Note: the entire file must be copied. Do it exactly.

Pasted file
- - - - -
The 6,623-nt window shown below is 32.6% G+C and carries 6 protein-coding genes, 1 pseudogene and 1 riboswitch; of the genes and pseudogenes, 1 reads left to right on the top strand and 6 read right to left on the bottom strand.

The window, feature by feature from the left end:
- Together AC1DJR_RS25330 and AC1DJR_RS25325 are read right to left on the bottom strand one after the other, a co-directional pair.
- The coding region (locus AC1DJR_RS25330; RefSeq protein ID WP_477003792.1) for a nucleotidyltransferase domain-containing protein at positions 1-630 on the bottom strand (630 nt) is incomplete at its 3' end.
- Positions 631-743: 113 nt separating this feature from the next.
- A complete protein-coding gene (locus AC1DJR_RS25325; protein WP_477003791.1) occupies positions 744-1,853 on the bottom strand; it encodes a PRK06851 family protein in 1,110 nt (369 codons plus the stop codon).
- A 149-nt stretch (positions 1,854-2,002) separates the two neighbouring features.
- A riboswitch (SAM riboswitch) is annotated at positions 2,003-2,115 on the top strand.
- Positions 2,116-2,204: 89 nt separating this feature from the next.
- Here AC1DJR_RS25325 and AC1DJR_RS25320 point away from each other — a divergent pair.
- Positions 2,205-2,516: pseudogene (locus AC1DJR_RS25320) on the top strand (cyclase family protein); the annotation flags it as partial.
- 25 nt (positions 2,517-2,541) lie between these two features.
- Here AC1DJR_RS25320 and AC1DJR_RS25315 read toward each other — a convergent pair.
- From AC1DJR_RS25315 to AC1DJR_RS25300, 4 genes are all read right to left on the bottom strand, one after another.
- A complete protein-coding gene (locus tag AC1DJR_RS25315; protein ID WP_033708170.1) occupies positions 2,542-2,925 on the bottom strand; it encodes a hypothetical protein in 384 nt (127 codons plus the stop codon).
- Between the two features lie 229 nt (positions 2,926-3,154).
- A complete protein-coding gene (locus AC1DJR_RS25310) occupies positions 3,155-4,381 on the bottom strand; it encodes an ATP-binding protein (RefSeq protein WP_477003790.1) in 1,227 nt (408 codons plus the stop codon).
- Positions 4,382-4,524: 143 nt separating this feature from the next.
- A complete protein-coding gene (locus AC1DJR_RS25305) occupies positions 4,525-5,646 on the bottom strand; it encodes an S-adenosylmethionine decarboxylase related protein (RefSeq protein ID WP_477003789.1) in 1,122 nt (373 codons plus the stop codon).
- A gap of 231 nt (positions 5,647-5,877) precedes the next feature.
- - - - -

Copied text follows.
The 6,623-nt window shown below is 32.6% G+C and carries 6 protein-coding genes, 1 pseudogene and 1 riboswitch; of the genes and pseudogenes, 1 reads left to right on the top strand and 6 read right to left on the bottom strand.

The window, feature by feature from the left end:
- Together AC1DJR_RS25330 and AC1DJR_RS25325 are read right to left on the bottom strand one after the other, a co-directional pair.
- The coding region (locus AC1DJR_RS25330; RefSeq protein ID WP_477003792.1) for a nucleotidyltransferase domain-containing protein at positions 1-630 on the bottom strand (630 nt) is incomplete at its 3' end.
- Positions 631-743: 113 nt separating this feature from the next.
- A complete protein-coding gene (locus AC1DJR_RS25325; protein WP_477003791.1) occupies positions 744-1,853 on the bottom strand; it encodes a PRK06851 family protein in 1,110 nt (369 codons plus the stop codon).
- A 149-nt stretch (positions 1,854-2,002) separates the two neighbouring features.
- A riboswitch (SAM riboswitch) is annotated at positions 2,003-2,115 on the top strand.
- Positions 2,116-2,204: 89 nt separating this feature from the next.
- Here AC1DJR_RS25325 and AC1DJR_RS25320 point away from each other — a divergent pair.
- Positions 2,205-2,516: pseudogene (locus AC1DJR_RS25320) on the top strand (cyclase family protein); the annotation flags it as partial.
- 25 nt (positions 2,517-2,541) lie between these two features.
- Here AC1DJR_RS25320 and AC1DJR_RS25315 read toward each other — a convergent pair.
- From AC1DJR_RS25315 to AC1DJR_RS25300, 4 genes are all read right to left on the bottom strand, one after another.
- A complete protein-coding gene (locus tag AC1DJR_RS25315; protein ID WP_033708170.1) occupies positions 2,542-2,925 on the bottom strand; it encodes a hypothetical protein in 384 nt (127 codons plus the stop codon).
- Between the two features lie 229 nt (positions 2,926-3,154).
- A complete protein-coding gene (locus AC1DJR_RS25310) occupies positions 3,155-4,381 on the bottom strand; it encodes an ATP-binding protein (RefSeq protein WP_477003790.1) in 1,227 nt (408 codons plus the stop codon).
- Positions 4,382-4,524: 143 nt separating this feature from the next.
- A complete protein-coding gene (locus AC1DJR_RS25305) occupies positions 4,525-5,646 on the bottom strand; it encodes an S-adenosylmethionine decarboxylase related protein (RefSeq protein ID WP_477003789.1) in 1,122 nt (373 codons plus the stop codon).
- A gap of 231 nt (positions 5,647-5,877) precedes the next feature.